Try to imagine a loud bell constantly ringing in your ears and feeling as though you are almost drowning in the sound. You cannot think any thoughts or speak any words; all you can do is lie down and close your eyes. I sustained four separate concussions during freshman and sophomore year in high school, and throughout my rough recovery, I had to learn to endure and overcome this incessant sensation of a ringing bell inside my head.
Athletics came to a sudden stop when I suffered concussions in cross country and soccer. Sports were my entire world and the passion that I had for them was indescribable. I lived for the feeling of running down the field, scoring a goal or reaching the finish line after a long race. It never crossed my mind that any injury could force me off the field and trails, and ultimately confine me to my bed for months.
Instead of playing with my teammates I found myself watching from the sidelines longing for the part of my life that I had lost. Once I received my fourth concussion, I temporarily forgot my name, birthday and address. For a long time it was hard for me to even read a book at a fifth grade level. I felt incompetent compared to my classmates and often was made fun of for being the slowest person in class.
No one seemed to understand how hard it was for me to remember simple things, leading me to the ultimate low point of my life. My teachers became frustrated from having to constantly remind me what to do just five minutes after they originally told me. I soon realized that I needed to work twice as hard to keep up with my classmates to make it through school.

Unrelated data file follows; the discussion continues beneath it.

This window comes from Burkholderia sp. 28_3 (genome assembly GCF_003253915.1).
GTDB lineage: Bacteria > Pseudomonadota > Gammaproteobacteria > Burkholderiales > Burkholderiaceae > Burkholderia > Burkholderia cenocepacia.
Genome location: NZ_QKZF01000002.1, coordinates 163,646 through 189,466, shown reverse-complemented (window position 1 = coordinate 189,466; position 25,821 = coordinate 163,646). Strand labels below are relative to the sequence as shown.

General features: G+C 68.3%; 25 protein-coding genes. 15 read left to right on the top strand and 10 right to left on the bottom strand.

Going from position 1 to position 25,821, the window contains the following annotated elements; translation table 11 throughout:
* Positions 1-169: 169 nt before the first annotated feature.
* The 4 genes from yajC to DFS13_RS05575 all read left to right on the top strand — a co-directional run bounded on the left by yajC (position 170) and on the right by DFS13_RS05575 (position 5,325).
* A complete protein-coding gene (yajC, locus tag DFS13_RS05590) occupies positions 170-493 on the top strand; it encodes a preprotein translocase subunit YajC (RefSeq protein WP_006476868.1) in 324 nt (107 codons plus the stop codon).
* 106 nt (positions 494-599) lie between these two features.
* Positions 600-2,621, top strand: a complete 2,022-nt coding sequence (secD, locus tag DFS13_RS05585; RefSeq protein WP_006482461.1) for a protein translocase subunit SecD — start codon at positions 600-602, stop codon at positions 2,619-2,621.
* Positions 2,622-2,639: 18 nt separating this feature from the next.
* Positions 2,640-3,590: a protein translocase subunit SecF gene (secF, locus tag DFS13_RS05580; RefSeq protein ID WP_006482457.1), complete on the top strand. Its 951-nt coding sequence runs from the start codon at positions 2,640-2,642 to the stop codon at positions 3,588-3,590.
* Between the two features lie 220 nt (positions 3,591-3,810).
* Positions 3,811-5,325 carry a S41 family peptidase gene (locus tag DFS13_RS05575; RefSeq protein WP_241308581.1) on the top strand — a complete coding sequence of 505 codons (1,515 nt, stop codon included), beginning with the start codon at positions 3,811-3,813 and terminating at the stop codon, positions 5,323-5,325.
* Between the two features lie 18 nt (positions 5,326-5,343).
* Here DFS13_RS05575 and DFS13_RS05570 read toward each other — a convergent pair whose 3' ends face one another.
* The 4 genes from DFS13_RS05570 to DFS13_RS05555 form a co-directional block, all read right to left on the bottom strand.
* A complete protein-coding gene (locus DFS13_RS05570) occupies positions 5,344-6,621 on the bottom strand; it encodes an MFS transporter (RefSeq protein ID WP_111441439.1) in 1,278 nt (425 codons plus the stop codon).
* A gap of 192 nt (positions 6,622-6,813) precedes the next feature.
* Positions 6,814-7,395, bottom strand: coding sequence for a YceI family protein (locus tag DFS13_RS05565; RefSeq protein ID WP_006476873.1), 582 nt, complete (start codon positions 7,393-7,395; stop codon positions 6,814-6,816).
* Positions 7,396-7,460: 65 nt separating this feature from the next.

It took me almost all of junior year to recover from the concussions I sustained the previous years before and the process was one of the hardest struggles I have had to ever overcome. I have learned that no matter what there is no point where anyone should give up or let a event stop them from still succeeding. Many student athletes today view concussions as a minor injury and usually try to brush it off, but that can be one of the most dangerous things to do. After my second concussion I could not brush it off and concussions damaged me to the extent of changing my life.
Perhaps school becoming harder for me worked in my advantage and provided me with a wake up call to remember that I should always try and give my 100 percent. This low point in my life did cause me pain, but ended up bringing out the true person that I am today. I never imagined that I would say this, but I am grateful for the lessons I have learned, and the person I have become from my concussions.
– By Mary Frances Scholle